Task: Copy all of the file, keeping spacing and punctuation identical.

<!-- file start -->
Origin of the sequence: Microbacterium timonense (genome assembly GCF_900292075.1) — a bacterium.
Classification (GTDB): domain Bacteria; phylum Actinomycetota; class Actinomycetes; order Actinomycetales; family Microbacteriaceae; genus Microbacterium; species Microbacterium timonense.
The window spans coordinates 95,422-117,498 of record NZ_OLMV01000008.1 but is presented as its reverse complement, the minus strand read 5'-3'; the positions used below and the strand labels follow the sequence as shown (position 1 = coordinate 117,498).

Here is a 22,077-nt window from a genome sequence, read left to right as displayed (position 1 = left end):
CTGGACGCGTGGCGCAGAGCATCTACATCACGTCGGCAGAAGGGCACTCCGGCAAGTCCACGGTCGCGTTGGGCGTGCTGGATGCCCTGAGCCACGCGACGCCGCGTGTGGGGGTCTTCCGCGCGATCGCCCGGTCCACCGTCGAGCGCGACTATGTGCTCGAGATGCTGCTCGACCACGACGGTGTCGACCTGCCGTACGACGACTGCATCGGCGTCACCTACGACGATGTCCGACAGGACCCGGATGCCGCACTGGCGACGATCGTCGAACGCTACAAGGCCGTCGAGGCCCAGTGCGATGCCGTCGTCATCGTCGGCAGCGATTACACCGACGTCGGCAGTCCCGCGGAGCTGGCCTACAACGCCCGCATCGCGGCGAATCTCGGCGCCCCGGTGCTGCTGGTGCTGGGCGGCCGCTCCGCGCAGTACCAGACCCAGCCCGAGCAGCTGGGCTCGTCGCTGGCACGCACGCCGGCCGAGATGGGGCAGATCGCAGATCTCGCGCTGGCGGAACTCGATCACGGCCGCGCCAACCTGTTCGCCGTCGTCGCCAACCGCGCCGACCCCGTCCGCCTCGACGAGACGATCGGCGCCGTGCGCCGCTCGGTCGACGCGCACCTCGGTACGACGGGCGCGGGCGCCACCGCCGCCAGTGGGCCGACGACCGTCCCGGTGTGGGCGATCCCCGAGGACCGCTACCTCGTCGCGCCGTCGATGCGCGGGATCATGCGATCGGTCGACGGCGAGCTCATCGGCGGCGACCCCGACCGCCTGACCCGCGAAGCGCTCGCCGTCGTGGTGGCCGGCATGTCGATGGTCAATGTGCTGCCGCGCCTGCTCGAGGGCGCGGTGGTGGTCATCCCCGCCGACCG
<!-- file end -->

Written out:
Origin of the sequence: Microbacterium timonense (genome assembly GCF_900292075.1) — a bacterium.
Classification (GTDB): domain Bacteria; phylum Actinomycetota; class Actinomycetes; order Actinomycetales; family Microbacteriaceae; genus Microbacterium; species Microbacterium timonense.
The window spans coordinates 95,422-117,498 of record NZ_OLMV01000008.1 but is presented as its reverse complement, the minus strand read 5'-3'; the positions used below and the strand labels follow the sequence as shown (position 1 = coordinate 117,498).

Here is a 22,077-nt window from a genome sequence, read left to right as displayed (position 1 = left end):
CTGGACGCGTGGCGCAGAGCATCTACATCACGTCGGCAGAAGGGCACTCCGGCAAGTCCACGGTCGCGTTGGGCGTGCTGGATGCCCTGAGCCACGCGACGCCGCGTGTGGGGGTCTTCCGCGCGATCGCCCGGTCCACCGTCGAGCGCGACTATGTGCTCGAGATGCTGCTCGACCACGACGGTGTCGACCTGCCGTACGACGACTGCATCGGCGTCACCTACGACGATGTCCGACAGGACCCGGATGCCGCACTGGCGACGATCGTCGAACGCTACAAGGCCGTCGAGGCCCAGTGCGATGCCGTCGTCATCGTCGGCAGCGATTACACCGACGTCGGCAGTCCCGCGGAGCTGGCCTACAACGCCCGCATCGCGGCGAATCTCGGCGCCCCGGTGCTGCTGGTGCTGGGCGGCCGCTCCGCGCAGTACCAGACCCAGCCCGAGCAGCTGGGCTCGTCGCTGGCACGCACGCCGGCCGAGATGGGGCAGATCGCAGATCTCGCGCTGGCGGAACTCGATCACGGCCGCGCCAACCTGTTCGCCGTCGTCGCCAACCGCGCCGACCCCGTCCGCCTCGACGAGACGATCGGCGCCGTGCGCCGCTCGGTCGACGCGCACCTCGGTACGACGGGCGCGGGCGCCACCGCCGCCAGTGGGCCGACGACCGTCCCGGTGTGGGCGATCCCCGAGGACCGCTACCTCGTCGCGCCGTCGATGCGCGGGATCATGCGATCGGTCGACGGCGAGCTCATCGGCGGCGACCCCGACCGCCTGACCCGCGAAGCGCTCGCCGTCGTGGTGGCCGGCATGTCGATGGTCAATGTGCTGCCGCGCCTGCTCGAGGGCGCGGTGGTGGTCATCCCCGCCGACCG